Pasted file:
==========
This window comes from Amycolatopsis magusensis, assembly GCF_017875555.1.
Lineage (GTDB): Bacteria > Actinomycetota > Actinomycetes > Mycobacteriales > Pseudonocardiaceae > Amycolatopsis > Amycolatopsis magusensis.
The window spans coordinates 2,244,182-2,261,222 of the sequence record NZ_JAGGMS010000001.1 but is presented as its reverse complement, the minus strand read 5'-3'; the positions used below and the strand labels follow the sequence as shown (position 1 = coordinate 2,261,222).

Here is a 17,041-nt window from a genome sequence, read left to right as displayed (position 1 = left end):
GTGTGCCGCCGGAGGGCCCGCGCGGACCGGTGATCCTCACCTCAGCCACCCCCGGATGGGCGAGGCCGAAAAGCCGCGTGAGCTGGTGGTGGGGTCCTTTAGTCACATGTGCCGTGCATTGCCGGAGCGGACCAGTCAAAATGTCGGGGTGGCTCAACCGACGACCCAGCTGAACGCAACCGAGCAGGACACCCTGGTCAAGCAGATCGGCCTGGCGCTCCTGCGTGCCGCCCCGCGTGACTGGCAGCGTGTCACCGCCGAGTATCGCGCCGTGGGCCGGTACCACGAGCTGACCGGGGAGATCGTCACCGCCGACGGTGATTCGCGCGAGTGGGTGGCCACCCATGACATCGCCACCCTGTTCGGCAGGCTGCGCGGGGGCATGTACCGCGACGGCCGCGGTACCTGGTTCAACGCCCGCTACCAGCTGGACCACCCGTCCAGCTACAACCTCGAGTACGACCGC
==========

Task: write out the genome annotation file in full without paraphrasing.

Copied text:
This window comes from Amycolatopsis magusensis, assembly GCF_017875555.1.
Lineage (GTDB): Bacteria > Actinomycetota > Actinomycetes > Mycobacteriales > Pseudonocardiaceae > Amycolatopsis > Amycolatopsis magusensis.
The window spans coordinates 2,244,182-2,261,222 of the sequence record NZ_JAGGMS010000001.1 but is presented as its reverse complement, the minus strand read 5'-3'; the positions used below and the strand labels follow the sequence as shown (position 1 = coordinate 2,261,222).

Here is a 17,041-nt window from a genome sequence, read left to right as displayed (position 1 = left end):
GTGTGCCGCCGGAGGGCCCGCGCGGACCGGTGATCCTCACCTCAGCCACCCCCGGATGGGCGAGGCCGAAAAGCCGCGTGAGCTGGTGGTGGGGTCCTTTAGTCACATGTGCCGTGCATTGCCGGAGCGGACCAGTCAAAATGTCGGGGTGGCTCAACCGACGACCCAGCTGAACGCAACCGAGCAGGACACCCTGGTCAAGCAGATCGGCCTGGCGCTCCTGCGTGCCGCCCCGCGTGACTGGCAGCGTGTCACCGCCGAGTATCGCGCCGTGGGCCGGTACCACGAGCTGACCGGGGAGATCGTCACCGCCGACGGTGATTCGCGCGAGTGGGTGGCCACCCATGACATCGCCACCCTGTTCGGCAGGCTGCGCGGGGGCATGTACCGCGACGGCCGCGGTACCTGGTTCAACGCCCGCTACCAGCTGGACCACCCGTCCAGCTACAACCTCGAGTACGACCGC